Genre: Black Metal
Reviewed by: Binay Raj (schuldiner)
Donnergroll is a German black metal band. And this album, Das Donnerduett, is a tribute by the drummer, Gram, to Myrkvid, the former guitarist. But this album that is being reviewed does not have the conventional black metal feel, but then again, black metal is not something conventional.
This album starts off with a very different musical feel. Being honest, I was ‘wtf?’ the first time I gave this album the first run. The album is based partially on the ambience, raspy vocals and low-end recording that are characteristic of black metal, while the guitar riffs are fast paced and sound very much thrash-like, even going as far as using harmonics, which IMO are quite unheard of, in this genre. The drumming is quite mediocre in terms of speed and technicality but the drummer, Gram, has been very successful in pulling off some astonishingly suited beats to accompany the guitars. But no, this does not mean that the album is sort of an Old School black metal album, if, by the mentioning of Black/Thrash metal, arouses that feeling in you. The lyrics are draped in elements of death, drugs and ahem Satanism. And, there are no bass lines for the album.
The first song, Ouverture Infernale, starts off with a clean electric guitar intro and the song progresses into an interesting instrumental piece. The intro is fairly simple. The second song, Macht der Gewonheit, follows with a subtle intro, and the song instantly runs off the road. The high and screaming vocals are accompanied by a well guitaring. But this is the part in which this band will surprise the listener because, the song will transform into something almost out of the genre. The songs are short and sweet. The third song, Involved, sets the groove with an aggressive guitar and double bass beats. It is laden with unique guitar riffs and the melodious phrases here and there make it very interesting and attention grabbing. The harmony of the two instruments is supreme and in fact very enjoyable. The fourth song, Abysical Remains, starts with a soft intro of electric guitars, but what you will notice instantly is the way the vocals stand out unlike how, the vocals are very suppressed in the previous songs. This is partly because from this point on, the vocals has been done by Gram, the drummer, while the previous vocals were done by Myrkvid and also partly because the album itself had been recording between a period of about 8 years. This song sounds very much black metal like, and this is probably the point from which onwards, the album sounds like the genre it has been classified under. The drumming is brutal. The fifth song, I Dwell in Hell, is my favourite song from the album. The song starts with a very sad intro but instantly, as I said before, it transforms into, but something interesting this time. A guitar solo accompanies the whole song in the background and the drummer has again been very able in producing very experimental, yet interesting drum beats. The song definitely provides an atmosphere of despair and melancholy. The vocals can be called the characteristic black metal vocals and sometimes very reminiscent of Csihar. The sixth song, Human game, will surprise you because of the feel that is almost completely different from the previous tracks. At this point, the album can be said to have virtually transformed. It starts off with fast paced playing. This song poisonfully speaks of self-hatred, sadness and drugs. The vocals in this song are not of screams and grains but of shouts and wails. The seventh song, Lions z rigers, uses synths here and there. The vocals conspicuously pertain to elements of Satanism and sometimes to rituals. The eighth song, Stand above the earth, enters with creative riffs and brutal blast beats. Most of the song is vocally quiet but this at all does not make the song less enjoyable, with weird guitar solos and the brilliant production of the drummer. The lyrics refer to a certain ‘you’ throughout, but to who, I have no idea of. And lo! the album has transformed once again. The riffs and recording are differently carried out and there aren’t any vocals. And the song, In thy blood, progresses into an instrumental and is melodious and colourful. The last song, Between Heaven and Hell, enters with a sad guitar and remains as the only instrument till the end. This part however, offers the most melody that the album could not offer in abundance.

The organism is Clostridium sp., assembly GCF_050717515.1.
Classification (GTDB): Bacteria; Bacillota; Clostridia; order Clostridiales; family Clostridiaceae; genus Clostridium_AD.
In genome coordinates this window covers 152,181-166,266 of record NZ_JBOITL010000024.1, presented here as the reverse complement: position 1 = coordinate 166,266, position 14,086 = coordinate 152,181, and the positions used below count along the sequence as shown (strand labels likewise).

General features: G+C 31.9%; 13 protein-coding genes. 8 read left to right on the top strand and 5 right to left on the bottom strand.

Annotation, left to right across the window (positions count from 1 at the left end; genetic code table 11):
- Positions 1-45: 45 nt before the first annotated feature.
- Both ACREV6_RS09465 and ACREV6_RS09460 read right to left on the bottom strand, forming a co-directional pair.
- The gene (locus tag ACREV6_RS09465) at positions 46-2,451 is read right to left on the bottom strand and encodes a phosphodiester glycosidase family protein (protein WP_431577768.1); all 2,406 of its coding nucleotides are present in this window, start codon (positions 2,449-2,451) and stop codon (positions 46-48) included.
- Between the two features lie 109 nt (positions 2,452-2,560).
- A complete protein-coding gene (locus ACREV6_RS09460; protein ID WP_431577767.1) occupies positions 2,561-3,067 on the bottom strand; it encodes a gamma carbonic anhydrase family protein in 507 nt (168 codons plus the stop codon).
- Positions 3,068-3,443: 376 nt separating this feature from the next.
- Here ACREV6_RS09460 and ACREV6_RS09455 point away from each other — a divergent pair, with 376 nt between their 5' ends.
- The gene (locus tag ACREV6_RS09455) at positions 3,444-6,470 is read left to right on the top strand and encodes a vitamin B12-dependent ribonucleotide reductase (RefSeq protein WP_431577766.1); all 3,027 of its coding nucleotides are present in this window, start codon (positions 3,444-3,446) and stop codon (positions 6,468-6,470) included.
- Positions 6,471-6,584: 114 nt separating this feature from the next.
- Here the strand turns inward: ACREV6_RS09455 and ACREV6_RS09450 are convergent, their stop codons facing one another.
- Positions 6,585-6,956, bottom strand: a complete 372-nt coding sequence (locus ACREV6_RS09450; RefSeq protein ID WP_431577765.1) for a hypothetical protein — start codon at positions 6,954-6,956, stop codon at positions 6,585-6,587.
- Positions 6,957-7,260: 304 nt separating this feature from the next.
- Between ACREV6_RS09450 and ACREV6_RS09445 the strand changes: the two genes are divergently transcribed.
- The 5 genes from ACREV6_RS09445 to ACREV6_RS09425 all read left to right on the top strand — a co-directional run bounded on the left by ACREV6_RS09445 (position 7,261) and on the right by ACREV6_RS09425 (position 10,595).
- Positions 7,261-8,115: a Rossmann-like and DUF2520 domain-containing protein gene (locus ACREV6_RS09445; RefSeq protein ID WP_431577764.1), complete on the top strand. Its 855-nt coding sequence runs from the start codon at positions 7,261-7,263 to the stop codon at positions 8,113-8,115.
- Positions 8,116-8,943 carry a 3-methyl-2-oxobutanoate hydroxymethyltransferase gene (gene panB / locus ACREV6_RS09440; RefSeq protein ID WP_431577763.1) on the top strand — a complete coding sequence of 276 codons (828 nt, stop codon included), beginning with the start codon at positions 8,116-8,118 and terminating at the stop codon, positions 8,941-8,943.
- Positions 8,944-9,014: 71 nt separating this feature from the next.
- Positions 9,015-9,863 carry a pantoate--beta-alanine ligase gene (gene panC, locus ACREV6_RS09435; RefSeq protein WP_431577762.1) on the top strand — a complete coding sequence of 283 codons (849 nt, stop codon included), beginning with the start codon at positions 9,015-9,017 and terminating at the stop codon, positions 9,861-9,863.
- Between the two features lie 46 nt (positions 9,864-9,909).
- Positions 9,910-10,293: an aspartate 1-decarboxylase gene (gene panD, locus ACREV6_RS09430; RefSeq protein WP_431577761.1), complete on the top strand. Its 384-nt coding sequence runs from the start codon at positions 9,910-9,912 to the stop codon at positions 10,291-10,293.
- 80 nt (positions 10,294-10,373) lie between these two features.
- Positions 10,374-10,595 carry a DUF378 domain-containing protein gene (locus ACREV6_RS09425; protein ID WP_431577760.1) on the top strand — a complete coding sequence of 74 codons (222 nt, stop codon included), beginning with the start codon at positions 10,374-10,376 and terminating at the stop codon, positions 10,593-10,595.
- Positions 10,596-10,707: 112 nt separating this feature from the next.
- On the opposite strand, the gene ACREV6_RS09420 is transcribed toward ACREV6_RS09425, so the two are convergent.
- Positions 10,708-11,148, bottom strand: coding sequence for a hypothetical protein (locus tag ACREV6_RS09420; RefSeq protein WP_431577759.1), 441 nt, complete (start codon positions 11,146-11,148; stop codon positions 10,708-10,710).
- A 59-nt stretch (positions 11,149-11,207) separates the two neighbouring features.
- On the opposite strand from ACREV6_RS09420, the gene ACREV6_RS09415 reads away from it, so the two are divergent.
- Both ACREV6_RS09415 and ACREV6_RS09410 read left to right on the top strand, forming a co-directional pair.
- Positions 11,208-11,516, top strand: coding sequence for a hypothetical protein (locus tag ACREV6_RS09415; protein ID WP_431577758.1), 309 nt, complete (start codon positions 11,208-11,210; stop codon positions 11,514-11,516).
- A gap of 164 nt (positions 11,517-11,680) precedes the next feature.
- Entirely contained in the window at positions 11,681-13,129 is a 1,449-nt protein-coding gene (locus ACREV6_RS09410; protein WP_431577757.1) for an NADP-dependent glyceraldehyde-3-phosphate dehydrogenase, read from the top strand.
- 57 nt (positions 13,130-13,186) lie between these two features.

This album neither shows profound displays of musicianship and talent nor does it show a vomit of unnecessary speed and endurance, very common in certain genres of metal. This album neither spews out melody nor does it chew out the brutality reminiscent of the many black/death metal albums you have heard so far. This album is mediocre in its very existence and the musicians themselves are not ‘very’ skilled IMO, from how the guitarist furiously increases his speed on every change of part in a song while at the same time the drummer narrowly manages to drag his speed up to the guitarist’s who at the moment has already come down to the normal pace!! But what I do believe is that the album is special, not from the factors that I have mentioned before but from the creativity of these musicians and how they have managed to create an absolutely brilliant harmony between their instruments. They have, although, shown certain signs of overdoing it here and there but as a whole the songs are beautifully laced and simplistic. If you are looking to experience surprise, disgust (by judging the peculiarity), indifference… all at the same time then this album is the deal! I will not refrain from giving this album an 8 out of 10.